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Monday, July 27, 2009

Southbrook Vineyards

Southbrook Vineyards in Niagara-on-the-Lake, Ontario, Canada by Diamond+Schmitt Architects

Text and images are courtesy Diamond+Schmitt Architects; photographs are by Tom Arban.

Southbrook Vineyards is located on a 150-acre estate in the heart of Ontario wine country. The project includes a production winery and a new 8,000 square foot facility in a separate pavilion housing retail, hospitality and administrative areas. Inspired by the flat site and low horizon lines, reinforced by the repetitive rows of grape vines planted on the site, the design of the new Southbrook Vineyards is as much about landscape as it is about architecture.

The design can be read as a series of linear elements woven together in both plan and elevation. The central feature is a 3-meter-high, 200-meter-long wall cutting through the vineyard, (grounded in the landscape). Lines of columnar poplar trees, wildflower beds and meadow grasses, an access road, and a bioswale for treating stormwater, are incised into the landscape in staggered rows that draw the eye out to the surrounding vines. Juxtaposed against the mass of the landscape wall is a delicate glass pavilion, with a large overhanging roof floating above.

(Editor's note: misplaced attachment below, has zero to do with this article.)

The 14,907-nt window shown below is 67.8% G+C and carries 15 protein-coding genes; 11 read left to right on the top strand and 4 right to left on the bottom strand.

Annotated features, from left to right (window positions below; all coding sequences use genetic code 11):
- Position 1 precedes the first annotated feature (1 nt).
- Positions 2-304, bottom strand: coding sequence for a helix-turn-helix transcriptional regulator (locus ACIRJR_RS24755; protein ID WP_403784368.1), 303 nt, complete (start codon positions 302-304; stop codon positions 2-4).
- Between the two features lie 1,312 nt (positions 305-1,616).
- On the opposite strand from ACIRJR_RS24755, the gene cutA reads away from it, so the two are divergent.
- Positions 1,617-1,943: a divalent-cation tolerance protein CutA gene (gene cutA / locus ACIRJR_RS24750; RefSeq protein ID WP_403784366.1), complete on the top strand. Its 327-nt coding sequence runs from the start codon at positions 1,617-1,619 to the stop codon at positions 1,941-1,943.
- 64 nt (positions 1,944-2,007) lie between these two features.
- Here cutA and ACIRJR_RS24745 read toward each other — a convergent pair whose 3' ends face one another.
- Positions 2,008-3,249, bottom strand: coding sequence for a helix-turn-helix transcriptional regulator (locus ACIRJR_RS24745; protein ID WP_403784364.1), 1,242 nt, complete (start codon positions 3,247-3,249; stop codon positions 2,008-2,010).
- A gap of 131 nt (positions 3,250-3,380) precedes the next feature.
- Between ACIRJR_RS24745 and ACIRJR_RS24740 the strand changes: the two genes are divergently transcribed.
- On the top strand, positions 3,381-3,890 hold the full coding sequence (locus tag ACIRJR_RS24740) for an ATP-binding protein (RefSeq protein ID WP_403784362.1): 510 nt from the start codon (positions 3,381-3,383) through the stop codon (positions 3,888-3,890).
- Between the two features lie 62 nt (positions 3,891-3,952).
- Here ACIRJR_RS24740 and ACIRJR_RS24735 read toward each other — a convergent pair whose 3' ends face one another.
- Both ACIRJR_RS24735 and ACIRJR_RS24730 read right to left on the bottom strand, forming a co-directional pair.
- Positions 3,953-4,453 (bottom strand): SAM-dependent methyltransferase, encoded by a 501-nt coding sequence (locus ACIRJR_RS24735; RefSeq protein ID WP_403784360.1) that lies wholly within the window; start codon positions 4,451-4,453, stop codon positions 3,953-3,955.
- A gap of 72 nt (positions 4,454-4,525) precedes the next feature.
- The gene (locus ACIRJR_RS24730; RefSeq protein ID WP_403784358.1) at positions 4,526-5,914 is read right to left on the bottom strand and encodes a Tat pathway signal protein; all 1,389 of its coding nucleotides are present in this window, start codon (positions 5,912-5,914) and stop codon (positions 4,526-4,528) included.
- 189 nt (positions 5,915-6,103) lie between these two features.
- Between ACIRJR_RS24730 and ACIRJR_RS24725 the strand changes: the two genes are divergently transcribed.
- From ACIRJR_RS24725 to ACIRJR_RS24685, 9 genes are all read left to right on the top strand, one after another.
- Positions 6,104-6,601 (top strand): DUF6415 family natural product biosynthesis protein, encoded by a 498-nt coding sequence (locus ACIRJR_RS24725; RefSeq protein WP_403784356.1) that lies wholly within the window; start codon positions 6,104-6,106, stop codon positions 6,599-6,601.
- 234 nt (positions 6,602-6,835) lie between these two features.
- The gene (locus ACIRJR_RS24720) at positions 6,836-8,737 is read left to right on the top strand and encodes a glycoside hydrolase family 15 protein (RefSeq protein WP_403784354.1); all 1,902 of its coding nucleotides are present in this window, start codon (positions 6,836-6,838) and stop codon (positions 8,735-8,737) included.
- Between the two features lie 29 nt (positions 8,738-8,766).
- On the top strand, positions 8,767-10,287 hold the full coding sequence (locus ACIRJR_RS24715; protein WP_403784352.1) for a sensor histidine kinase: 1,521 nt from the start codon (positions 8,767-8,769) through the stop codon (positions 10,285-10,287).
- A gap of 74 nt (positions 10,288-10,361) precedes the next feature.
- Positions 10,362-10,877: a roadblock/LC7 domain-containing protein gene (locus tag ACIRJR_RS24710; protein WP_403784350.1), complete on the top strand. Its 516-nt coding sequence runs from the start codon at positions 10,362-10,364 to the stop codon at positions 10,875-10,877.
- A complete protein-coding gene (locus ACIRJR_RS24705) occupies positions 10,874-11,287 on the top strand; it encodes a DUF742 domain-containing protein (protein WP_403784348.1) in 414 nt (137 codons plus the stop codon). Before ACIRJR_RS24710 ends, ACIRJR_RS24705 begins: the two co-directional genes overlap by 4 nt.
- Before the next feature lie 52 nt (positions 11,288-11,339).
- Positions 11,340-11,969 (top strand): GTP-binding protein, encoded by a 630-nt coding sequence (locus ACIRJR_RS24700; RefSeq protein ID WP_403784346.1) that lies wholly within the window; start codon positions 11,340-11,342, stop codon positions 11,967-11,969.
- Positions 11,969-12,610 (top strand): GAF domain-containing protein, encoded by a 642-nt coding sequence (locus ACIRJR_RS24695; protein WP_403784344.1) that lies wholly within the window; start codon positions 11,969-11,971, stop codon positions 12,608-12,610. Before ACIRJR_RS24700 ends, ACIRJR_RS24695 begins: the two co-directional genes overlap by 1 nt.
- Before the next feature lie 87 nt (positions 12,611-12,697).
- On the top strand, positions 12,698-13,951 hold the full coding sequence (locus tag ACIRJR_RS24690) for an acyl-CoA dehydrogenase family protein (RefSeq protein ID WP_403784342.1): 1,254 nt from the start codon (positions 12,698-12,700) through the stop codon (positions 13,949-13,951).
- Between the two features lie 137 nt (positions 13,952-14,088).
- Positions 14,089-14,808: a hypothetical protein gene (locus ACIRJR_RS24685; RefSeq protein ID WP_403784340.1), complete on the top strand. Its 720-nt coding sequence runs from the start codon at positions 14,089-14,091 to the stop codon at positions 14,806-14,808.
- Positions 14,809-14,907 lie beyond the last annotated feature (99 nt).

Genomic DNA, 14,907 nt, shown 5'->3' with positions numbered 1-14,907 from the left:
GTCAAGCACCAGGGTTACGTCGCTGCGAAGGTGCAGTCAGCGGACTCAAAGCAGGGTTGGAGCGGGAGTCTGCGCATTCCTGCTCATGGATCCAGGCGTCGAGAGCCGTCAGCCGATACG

Visitors arriving from the west are presented with the monolithic form of the blue wall and the razor-thin edge of the roof set in contrast to the green foreground of grape vines. A single aperture provides entry through the wall. Once through this compressed entry space, a horizontal band of glass provides framed views to the vineyard beyond. Moving into the retail or hospitality spaces a sense of openness and transparency is achieved through the perception of the floating roof balanced delicately on slender columns and the floor-to-ceiling glass fa├žade affording visitors panoramic views of the vineyards.

Inside the pavilion, the long mass wall is carved by horizontal niches used for select wine display, storage, and a wine library. Climate controlled full-height glass vitrines holding French oak barrels of wine are used, instead of walls, to define the spaces within the building. To the south of the pavilion a lower extension, concealed behind the landscape wall, houses the administrative and support functions for the building.

The project has met its sustainable design target of LEED Gold, one of only two wineries in North America to receive this designation.

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